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Unlocking the Secrets of Emoji Marketing in Africa

Emojis and GIFs fascinate me.  92% of the world’s online population uses 10 billion emojis each day. Emojis are pictural images that express thoughts, personalities, and emotions without words. One in every five tweets contains an emoji which has become one of the world’s fastest growing languages. A more amazing fact is that Africa leads the world as the most frequent user of the smiling emoji despite being the poorest in the world. The coronavirus pandemic has also predisposed users on the continent to switch from using icons that represent travel and spaces (for example, desert island 🏝️) to icons representing medical mask emojis (😷) more frequently. Algeria and Egypt top the followed by Morocco. So what is the best emoji for African consumer markets?

Emojis reflect the emotional side of purchasers and consumers. While some customers connect better with adverts containing emojis , others refuse to buy products advertised with intrusive emojis. Brand owners and retailers on the continent recognize this reality and they exert effort trying to appeal to the five senses of buyers in order to create a lasting emotional connection. These insights suggest that exploiting buyer emotions can have both positive and negative influences on customer purchase behaviour.

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How can brand managers and retailers harness positive emotions of buyers to secure purchase frequency and brand loyalty? The first thing to remember is that the influence of emotions on purchase behaviour is more complex and nuanced than retailers and brand managers tend to assume. Emotional cues and patterns vary by cultures, age demographics, brands, industry, customer buying journeys and touch points. Three examples can help to illustrate this point.

First, younger generations use emojis to express their emotions in different ways from older generations. While millennials use emojis to make their textual language easier to understand, Gen- Z’s use them in a more ironic fashion. Older people use the smiley to express joy, while Gen-Z users smile to express discomfort and growing frustration.

Second, emotional states do not have the same sources and motivators across geographies. The major sources for positive emotions in Africa are the passion to succeed, confidence in a brighter future, and a sense of belonging. These different emotional sources trigger diverse emotional reactions across industries and brands. 

Third, emotions are fickle, and customers easily switch from one emotional state to another during their purchase journey. A cheerful customer who receives a credit alert while entering a bank can become infuriated after waiting in a long queue at the banking hall. Fixating on isolated emotional cues without investigating the various factors that influence the customer’s emotional patterns can have disastrous consequences. Here are some recommendations that can help stakeholders.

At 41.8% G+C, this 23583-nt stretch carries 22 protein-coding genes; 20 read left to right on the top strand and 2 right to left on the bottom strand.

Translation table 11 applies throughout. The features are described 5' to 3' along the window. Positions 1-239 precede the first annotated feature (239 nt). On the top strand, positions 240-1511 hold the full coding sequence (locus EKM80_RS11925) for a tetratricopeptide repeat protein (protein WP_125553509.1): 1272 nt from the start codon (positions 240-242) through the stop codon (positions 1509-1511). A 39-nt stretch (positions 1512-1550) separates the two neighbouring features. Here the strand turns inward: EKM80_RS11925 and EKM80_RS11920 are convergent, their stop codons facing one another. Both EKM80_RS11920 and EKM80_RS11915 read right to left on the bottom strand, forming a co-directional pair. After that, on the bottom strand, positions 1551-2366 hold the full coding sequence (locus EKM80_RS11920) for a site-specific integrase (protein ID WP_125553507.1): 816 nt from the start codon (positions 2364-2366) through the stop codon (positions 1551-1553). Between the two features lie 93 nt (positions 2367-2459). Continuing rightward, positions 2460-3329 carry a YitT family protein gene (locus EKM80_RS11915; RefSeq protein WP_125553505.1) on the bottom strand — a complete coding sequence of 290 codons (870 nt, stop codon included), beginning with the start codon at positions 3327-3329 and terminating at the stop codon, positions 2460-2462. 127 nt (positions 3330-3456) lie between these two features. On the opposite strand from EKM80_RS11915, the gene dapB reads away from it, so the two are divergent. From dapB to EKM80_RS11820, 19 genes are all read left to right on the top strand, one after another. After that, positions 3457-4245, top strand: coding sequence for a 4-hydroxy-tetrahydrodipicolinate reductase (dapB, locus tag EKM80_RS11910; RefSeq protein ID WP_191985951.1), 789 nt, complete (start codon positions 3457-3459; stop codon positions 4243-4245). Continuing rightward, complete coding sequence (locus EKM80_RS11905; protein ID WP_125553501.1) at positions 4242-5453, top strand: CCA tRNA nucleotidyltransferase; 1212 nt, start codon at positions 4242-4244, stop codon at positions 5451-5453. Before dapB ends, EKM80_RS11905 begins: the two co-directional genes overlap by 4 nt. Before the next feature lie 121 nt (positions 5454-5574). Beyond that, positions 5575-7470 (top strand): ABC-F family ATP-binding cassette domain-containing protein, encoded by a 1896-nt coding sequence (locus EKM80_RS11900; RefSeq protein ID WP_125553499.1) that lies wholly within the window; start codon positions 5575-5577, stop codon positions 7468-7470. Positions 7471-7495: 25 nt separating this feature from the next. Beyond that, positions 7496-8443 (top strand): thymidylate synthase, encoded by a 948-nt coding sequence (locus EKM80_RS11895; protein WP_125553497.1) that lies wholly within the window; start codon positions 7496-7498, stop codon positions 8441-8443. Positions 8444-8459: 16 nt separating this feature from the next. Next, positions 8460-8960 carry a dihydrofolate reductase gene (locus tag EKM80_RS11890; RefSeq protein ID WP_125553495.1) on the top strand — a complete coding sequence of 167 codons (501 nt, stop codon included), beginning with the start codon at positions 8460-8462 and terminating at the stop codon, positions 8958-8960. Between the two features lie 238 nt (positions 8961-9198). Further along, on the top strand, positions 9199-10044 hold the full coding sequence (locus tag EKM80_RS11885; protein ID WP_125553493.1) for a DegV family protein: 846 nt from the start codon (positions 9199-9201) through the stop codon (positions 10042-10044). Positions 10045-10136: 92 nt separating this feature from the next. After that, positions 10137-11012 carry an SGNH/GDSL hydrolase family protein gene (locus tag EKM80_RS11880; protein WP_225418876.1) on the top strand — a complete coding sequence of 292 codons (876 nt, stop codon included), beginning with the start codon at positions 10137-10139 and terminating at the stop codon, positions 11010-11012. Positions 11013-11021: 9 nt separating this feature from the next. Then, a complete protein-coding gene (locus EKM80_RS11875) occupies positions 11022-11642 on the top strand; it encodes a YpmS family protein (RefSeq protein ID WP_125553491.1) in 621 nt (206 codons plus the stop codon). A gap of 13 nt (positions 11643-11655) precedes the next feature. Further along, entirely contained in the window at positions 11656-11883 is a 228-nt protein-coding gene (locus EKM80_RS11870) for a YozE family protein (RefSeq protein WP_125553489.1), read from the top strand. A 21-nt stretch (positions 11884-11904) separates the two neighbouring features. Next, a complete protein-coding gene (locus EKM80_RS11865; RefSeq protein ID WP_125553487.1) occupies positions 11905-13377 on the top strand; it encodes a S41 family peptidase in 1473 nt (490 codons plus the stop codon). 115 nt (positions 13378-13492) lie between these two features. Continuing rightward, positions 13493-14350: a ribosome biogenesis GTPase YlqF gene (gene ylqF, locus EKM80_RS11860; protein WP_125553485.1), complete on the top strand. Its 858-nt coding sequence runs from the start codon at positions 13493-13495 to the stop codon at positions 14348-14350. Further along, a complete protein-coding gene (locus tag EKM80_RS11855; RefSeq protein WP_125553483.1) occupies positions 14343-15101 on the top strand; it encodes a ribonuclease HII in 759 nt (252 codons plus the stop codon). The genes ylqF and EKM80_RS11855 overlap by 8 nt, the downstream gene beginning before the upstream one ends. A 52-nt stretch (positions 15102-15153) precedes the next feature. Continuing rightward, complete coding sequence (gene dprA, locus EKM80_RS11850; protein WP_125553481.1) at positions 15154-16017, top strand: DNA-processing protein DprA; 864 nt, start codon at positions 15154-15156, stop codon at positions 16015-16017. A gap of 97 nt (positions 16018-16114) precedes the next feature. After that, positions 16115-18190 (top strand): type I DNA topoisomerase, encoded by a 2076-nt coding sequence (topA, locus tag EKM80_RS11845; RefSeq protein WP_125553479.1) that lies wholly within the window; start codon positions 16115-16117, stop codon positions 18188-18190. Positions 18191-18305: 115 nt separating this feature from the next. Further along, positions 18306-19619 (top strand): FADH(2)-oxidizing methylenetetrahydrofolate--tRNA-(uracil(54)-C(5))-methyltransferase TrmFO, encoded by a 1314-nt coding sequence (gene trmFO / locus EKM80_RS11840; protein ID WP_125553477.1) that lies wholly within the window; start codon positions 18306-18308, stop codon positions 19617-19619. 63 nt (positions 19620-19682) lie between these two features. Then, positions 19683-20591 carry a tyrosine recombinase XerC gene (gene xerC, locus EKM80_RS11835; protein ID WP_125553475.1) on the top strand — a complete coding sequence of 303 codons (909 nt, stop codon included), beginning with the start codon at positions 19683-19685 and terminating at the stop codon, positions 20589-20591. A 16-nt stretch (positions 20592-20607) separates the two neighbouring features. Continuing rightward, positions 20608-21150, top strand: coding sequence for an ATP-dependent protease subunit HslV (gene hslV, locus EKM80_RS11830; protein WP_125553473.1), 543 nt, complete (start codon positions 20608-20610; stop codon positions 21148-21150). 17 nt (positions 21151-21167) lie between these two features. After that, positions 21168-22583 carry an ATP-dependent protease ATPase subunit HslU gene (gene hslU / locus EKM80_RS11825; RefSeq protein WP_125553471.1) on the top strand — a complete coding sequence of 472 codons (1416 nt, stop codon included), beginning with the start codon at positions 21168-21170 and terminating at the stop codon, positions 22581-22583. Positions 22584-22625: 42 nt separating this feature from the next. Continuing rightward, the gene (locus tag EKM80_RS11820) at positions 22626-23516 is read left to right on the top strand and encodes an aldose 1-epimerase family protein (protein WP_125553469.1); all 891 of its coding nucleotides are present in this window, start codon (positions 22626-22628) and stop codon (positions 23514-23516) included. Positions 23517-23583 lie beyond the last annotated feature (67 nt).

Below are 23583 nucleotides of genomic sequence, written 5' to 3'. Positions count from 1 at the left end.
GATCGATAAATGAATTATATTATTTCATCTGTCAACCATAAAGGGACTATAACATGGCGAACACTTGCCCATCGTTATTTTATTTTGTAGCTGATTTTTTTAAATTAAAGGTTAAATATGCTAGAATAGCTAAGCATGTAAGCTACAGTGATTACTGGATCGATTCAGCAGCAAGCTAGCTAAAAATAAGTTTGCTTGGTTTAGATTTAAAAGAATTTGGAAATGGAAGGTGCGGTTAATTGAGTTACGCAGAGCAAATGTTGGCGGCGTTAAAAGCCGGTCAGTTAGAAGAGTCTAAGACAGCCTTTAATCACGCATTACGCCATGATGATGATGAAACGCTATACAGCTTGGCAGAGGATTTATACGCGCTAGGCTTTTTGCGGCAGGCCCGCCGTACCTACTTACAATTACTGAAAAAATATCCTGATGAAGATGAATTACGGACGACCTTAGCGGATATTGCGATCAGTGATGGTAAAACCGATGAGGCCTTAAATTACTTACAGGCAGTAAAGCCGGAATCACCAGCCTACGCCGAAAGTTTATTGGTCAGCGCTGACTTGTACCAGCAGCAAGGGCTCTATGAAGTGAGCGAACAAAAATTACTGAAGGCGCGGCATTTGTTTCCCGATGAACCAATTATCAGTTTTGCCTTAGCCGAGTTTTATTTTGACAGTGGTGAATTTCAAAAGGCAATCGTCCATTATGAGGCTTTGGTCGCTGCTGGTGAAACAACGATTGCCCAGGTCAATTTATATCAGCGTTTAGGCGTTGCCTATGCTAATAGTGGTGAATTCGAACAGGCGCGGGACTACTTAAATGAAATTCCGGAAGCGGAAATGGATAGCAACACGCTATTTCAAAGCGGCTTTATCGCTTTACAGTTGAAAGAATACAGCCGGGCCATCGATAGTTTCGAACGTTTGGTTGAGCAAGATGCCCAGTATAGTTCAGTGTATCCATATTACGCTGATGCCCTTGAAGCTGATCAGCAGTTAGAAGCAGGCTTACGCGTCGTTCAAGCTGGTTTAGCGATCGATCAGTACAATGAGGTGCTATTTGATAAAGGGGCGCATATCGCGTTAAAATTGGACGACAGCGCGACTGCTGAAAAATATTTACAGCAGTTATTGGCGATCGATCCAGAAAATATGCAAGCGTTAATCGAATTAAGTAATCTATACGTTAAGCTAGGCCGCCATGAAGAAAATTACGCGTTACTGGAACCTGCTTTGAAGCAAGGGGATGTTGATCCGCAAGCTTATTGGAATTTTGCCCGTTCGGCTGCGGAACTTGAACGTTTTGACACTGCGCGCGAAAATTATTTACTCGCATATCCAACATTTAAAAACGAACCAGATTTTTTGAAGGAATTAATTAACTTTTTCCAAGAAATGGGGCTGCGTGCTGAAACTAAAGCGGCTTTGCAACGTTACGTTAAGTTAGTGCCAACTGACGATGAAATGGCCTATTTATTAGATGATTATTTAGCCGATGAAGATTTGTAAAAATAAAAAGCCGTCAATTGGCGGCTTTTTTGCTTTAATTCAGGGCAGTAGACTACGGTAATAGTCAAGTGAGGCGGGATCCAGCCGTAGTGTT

Advice to Brand Managers:  Brand managers must realize that customers use emojis rationally. For instance, a study of emoji usage in Nigeria finds that Nigerians use happy emojis most frequently on Friday evenings, while they use sad emojis most often on Sunday evenings. Emojis have a higher chance of encouraging purchase intentions when they target the right segment in the right emotional state, at the right time and with the right frequency. Buyers also have belief systems that evaluate the content of emojis. The bottom line is that thorough research can help advertisers tailor the right emotional messages to the right audiences while being mindful of the customer’s belief system.

Advice to Salespeople and Marketers: Marketers and salespeople can use emotional intelligence and empathy to identify emotional patterns of prospective buyers especially in business-to-business settings. Story telling is a powerful instrument that can help marketers and salespeople identify and trigger positive emotions in prospective buyers. Stakeholders should segment customers based on the level of emotional connection to brands. Profiling will help to understand purchase triggers and emotional states.

Advice to Retailers:  Retailers have a critical role to play in understanding and harnessing buyer emotions. Eight out of ten cases of impulse buying in the world take place in brick and mortar retail stores. While overcrowding in stores can enrage customers, pleasant scent and music can endure people to retail outlets. Retailers can convert buyer frustrations to pleasant experiences by ensuring that every touch point delivers a positive emotion. African retailers have a unique opportunity to blend entertainment with instant purchasing by using live commerce platforms. Konga’s launch of the first cloud TV in Nigeria is a step in this direction. Retailer product reviews, online conversations, purchase guides and expert advice can help to evoke positive emotions in buyers.

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Author

Uchenna Uzo

Uchenna Uzo

Uchenna Uzo's research and consulting assignments span several industries focusing mainly on indigenous sales and marketing strategies, retailing and consumer behaviour trends in Africa.

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Get To Know Uchenna Uzo

Uchenna Uzo

Dr Uchenna Uzo joined LBS in February 2002. He received his B.Sc and M.Sc in Sociology from the University of Lagos, and his Masters of Research in Management as well as Ph.D. in Management from the IESE Business School, Barcelona.

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